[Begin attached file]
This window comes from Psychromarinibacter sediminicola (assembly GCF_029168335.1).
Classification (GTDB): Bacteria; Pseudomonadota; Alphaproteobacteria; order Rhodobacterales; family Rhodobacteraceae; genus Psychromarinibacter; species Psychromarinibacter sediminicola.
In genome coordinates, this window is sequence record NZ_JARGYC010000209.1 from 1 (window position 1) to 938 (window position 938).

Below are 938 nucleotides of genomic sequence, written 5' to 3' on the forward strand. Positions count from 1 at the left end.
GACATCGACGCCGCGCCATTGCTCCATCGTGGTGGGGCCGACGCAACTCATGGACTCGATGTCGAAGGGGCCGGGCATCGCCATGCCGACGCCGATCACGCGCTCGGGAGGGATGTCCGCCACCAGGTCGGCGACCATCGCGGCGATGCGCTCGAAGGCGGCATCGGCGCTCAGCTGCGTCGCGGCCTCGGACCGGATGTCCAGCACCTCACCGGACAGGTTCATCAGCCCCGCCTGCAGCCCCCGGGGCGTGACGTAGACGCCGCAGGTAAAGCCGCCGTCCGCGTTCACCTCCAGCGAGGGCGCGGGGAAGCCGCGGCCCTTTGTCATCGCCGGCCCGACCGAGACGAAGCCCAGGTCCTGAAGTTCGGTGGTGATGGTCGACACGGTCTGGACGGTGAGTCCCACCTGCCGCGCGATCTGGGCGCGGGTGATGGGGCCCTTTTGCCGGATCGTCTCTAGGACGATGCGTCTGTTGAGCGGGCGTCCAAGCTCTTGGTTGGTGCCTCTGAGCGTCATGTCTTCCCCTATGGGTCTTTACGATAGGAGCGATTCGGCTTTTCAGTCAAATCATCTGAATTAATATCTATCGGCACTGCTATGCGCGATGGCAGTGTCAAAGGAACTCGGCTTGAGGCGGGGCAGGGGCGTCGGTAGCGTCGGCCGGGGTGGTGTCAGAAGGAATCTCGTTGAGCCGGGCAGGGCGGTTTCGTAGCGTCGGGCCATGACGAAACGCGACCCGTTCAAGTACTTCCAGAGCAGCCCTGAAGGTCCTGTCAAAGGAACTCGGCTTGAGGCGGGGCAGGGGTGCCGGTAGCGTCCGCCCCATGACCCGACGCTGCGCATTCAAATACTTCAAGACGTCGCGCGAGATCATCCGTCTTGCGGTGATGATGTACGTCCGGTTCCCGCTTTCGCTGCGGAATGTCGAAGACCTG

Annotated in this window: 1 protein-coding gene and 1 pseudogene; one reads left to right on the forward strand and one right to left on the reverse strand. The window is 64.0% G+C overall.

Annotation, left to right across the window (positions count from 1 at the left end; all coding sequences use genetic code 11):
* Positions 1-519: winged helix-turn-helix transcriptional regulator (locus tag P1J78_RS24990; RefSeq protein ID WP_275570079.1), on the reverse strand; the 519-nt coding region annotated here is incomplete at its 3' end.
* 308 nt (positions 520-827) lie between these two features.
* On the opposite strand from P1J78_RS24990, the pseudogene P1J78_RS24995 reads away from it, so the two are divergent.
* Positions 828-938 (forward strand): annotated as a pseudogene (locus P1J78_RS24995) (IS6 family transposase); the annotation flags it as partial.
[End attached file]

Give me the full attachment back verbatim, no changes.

This window comes from Psychromarinibacter sediminicola (assembly GCF_029168335.1).
Classification (GTDB): Bacteria; Pseudomonadota; Alphaproteobacteria; order Rhodobacterales; family Rhodobacteraceae; genus Psychromarinibacter; species Psychromarinibacter sediminicola.
In genome coordinates, this window is sequence record NZ_JARGYC010000209.1 from 1 (window position 1) to 938 (window position 938).

Below are 938 nucleotides of genomic sequence, written 5' to 3' on the forward strand. Positions count from 1 at the left end.
GACATCGACGCCGCGCCATTGCTCCATCGTGGTGGGGCCGACGCAACTCATGGACTCGATGTCGAAGGGGCCGGGCATCGCCATGCCGACGCCGATCACGCGCTCGGGAGGGATGTCCGCCACCAGGTCGGCGACCATCGCGGCGATGCGCTCGAAGGCGGCATCGGCGCTCAGCTGCGTCGCGGCCTCGGACCGGATGTCCAGCACCTCACCGGACAGGTTCATCAGCCCCGCCTGCAGCCCCCGGGGCGTGACGTAGACGCCGCAGGTAAAGCCGCCGTCCGCGTTCACCTCCAGCGAGGGCGCGGGGAAGCCGCGGCCCTTTGTCATCGCCGGCCCGACCGAGACGAAGCCCAGGTCCTGAAGTTCGGTGGTGATGGTCGACACGGTCTGGACGGTGAGTCCCACCTGCCGCGCGATCTGGGCGCGGGTGATGGGGCCCTTTTGCCGGATCGTCTCTAGGACGATGCGTCTGTTGAGCGGGCGTCCAAGCTCTTGGTTGGTGCCTCTGAGCGTCATGTCTTCCCCTATGGGTCTTTACGATAGGAGCGATTCGGCTTTTCAGTCAAATCATCTGAATTAATATCTATCGGCACTGCTATGCGCGATGGCAGTGTCAAAGGAACTCGGCTTGAGGCGGGGCAGGGGCGTCGGTAGCGTCGGCCGGGGTGGTGTCAGAAGGAATCTCGTTGAGCCGGGCAGGGCGGTTTCGTAGCGTCGGGCCATGACGAAACGCGACCCGTTCAAGTACTTCCAGAGCAGCCCTGAAGGTCCTGTCAAAGGAACTCGGCTTGAGGCGGGGCAGGGGTGCCGGTAGCGTCCGCCCCATGACCCGACGCTGCGCATTCAAATACTTCAAGACGTCGCGCGAGATCATCCGTCTTGCGGTGATGATGTACGTCCGGTTCCCGCTTTCGCTGCGGAATGTCGAAGACCTG

Annotated in this window: 1 protein-coding gene and 1 pseudogene; one reads left to right on the forward strand and one right to left on the reverse strand. The window is 64.0% G+C overall.

Annotation, left to right across the window (positions count from 1 at the left end; all coding sequences use genetic code 11):
* Positions 1-519: winged helix-turn-helix transcriptional regulator (locus tag P1J78_RS24990; RefSeq protein ID WP_275570079.1), on the reverse strand; the 519-nt coding region annotated here is incomplete at its 3' end.
* 308 nt (positions 520-827) lie between these two features.
* On the opposite strand from P1J78_RS24990, the pseudogene P1J78_RS24995 reads away from it, so the two are divergent.
* Positions 828-938 (forward strand): annotated as a pseudogene (locus P1J78_RS24995) (IS6 family transposase); the annotation flags it as partial.